Minister Duncan Releases National Assessment of First Nations Water and Wastewater Systems Results

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Left to right: Whitecap Dakota First Nation Chief Darcy Bear, Minister Duncan and Water Treatment Plant Operator Debbie Roper tour the Whitecap First Nation Water Treatment Plant in Saskatchewan.

Saskatoon, Saskatchewan (July 14, 2011) – The Honourable John Duncan, Minister of Aboriginal Affairs and Northern Development, released today the results of the National Assessment of Water and Wastewater Systems in First Nation Communities, the most rigorous, comprehensive and independent evaluation of water and wastewater systems on reserve ever undertaken by a federal government.

The National Assessment surveyed the water and wastewater systems of 97 per cent of First Nation communities in Canada. Site visits in the 571 participating First Nations began in September 2009 and concluded in November 2010. This first ever national and independent assessment provides Aboriginal Affairs and Northern Development Canada (AANDC) and First Nations with a comprehensive and detailed account of water and wastewater systems on reserves.

“Our government is strongly committed to the health and safety of all Canadians. We are the first government to ever commission a national and independent assessment of this scope,” said Minister Duncan. “We have made important and strategic infrastructure investments to support First Nations in operating their water and wastewater systems.”

“This report shows that more needs to be done, especially in areas like capacity and monitoring, and that is why our government will continue to work with First Nations and will bring in legislation to support the creation of enforceable standards. This government is committed to working with First Nations, as we have done for the last five years, to address this serious challenge,” said Minister Duncan.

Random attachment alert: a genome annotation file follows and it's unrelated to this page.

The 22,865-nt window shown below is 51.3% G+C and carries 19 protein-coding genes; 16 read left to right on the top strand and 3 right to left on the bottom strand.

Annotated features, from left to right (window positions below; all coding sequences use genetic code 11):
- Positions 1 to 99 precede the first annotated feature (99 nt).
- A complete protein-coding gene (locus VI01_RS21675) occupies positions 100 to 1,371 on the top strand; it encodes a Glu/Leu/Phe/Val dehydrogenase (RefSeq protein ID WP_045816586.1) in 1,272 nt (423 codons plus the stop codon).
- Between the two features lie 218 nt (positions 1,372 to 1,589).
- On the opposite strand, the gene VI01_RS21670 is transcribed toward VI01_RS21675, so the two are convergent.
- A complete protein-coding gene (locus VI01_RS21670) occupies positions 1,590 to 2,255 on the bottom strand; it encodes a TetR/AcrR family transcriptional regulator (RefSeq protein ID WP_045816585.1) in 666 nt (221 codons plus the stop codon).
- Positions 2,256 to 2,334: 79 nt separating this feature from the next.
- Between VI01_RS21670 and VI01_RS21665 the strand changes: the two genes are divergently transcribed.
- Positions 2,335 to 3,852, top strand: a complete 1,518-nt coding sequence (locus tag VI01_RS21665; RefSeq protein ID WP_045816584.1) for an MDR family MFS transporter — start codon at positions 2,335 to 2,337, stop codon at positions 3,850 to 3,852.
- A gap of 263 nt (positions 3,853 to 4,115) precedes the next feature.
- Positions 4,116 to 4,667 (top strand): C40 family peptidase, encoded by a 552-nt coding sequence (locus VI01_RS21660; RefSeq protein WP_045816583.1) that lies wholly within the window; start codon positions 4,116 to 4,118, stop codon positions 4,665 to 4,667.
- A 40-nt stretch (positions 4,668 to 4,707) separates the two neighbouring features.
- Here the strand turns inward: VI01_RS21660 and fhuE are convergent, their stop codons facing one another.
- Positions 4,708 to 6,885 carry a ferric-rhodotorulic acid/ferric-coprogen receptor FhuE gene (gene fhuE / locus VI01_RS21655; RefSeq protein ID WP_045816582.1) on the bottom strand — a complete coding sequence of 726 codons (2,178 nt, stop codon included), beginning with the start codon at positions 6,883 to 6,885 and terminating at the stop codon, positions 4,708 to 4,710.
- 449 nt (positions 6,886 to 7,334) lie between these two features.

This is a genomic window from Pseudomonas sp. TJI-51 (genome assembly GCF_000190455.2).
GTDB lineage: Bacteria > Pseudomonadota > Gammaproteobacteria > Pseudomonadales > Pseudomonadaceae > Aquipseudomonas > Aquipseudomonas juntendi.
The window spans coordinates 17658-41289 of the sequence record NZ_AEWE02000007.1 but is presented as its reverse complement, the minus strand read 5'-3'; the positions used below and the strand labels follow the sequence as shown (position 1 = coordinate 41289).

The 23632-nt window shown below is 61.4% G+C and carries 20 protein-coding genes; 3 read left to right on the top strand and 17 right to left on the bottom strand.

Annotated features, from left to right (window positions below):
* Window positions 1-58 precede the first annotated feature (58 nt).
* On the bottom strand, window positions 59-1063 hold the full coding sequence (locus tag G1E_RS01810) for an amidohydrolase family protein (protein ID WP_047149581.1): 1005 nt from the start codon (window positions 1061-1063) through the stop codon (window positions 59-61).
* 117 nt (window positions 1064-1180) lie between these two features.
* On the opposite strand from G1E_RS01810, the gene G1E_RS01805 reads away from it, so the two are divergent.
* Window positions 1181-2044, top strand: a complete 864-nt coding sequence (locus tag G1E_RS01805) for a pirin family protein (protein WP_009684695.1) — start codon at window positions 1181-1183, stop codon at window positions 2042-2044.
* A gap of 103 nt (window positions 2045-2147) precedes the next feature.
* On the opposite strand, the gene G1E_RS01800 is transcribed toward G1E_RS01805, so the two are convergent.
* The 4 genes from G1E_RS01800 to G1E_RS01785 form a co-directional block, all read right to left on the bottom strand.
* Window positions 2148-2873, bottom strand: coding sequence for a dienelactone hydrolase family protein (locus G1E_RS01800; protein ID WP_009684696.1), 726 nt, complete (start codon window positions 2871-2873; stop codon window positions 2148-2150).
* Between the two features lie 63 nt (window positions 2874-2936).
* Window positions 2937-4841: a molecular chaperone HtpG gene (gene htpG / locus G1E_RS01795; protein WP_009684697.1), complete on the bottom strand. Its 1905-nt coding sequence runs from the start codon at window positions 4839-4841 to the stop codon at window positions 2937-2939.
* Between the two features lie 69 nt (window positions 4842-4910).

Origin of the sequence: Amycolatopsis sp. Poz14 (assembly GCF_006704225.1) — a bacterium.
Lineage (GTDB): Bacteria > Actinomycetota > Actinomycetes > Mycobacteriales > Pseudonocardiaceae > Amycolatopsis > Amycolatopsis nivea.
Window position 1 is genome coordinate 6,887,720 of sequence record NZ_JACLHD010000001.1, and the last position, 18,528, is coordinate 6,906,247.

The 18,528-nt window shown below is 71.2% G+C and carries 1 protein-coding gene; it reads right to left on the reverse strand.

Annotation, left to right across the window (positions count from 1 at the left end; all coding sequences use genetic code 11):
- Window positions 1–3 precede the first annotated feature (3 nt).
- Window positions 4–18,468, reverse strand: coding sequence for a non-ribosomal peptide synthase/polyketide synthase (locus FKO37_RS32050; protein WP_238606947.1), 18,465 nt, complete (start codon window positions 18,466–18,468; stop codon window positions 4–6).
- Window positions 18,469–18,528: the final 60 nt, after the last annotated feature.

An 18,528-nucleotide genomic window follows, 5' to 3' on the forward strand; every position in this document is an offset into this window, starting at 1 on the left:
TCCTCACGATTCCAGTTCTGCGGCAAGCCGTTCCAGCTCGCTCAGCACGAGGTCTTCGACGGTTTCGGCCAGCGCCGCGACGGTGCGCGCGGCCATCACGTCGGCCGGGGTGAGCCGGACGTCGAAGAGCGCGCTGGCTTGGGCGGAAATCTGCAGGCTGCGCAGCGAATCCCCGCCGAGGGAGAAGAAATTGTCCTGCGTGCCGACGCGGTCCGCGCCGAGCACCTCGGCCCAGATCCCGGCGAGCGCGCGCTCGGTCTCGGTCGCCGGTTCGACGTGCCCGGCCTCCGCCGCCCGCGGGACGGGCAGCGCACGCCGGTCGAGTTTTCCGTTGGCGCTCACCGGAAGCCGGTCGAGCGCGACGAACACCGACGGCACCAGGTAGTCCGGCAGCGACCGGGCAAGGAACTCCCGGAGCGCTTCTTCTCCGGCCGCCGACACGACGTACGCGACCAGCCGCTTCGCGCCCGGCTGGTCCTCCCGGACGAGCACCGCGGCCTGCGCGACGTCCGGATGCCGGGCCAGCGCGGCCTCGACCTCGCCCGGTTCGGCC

The Government of Canada will continue to work with First Nations by investing in infrastructure, monitoring and capacity. Work is underway to address 15 water systems this year. On infrastructure alone, the government plans to invest in an additional 57 water systems by 2015-2016.

In addition, the government will continue to invest in capacity building, which was highlighted in the report as a major challenge to maintaining effective water and wastewater systems. The government invests $10 million a year in the Circuit Rider training program to train and certify First Nation operators and managers. It is critical that operators and managers have the skills and knowledge to ensure safe, reliable and efficient operation.

Immediately following the release, AANDC will be working with First Nations, the provinces and territories, and other stakeholders to discuss the National Assessment results and to develop a strategy for future actions and investments.

Information on plans to address the findings and recommendations of the National Assessment and support to First Nations in providing residents access to safe, clean, and reliable drinking water can be found on the department’s website.

 

For more information, please contact:

Minister's Office
Michelle Yao
Director of Communications
Office of the Honourable John Duncan
819-997-0002
Media Relations
Aboriginal Affairs and Northern Development Canada
819-953-1160

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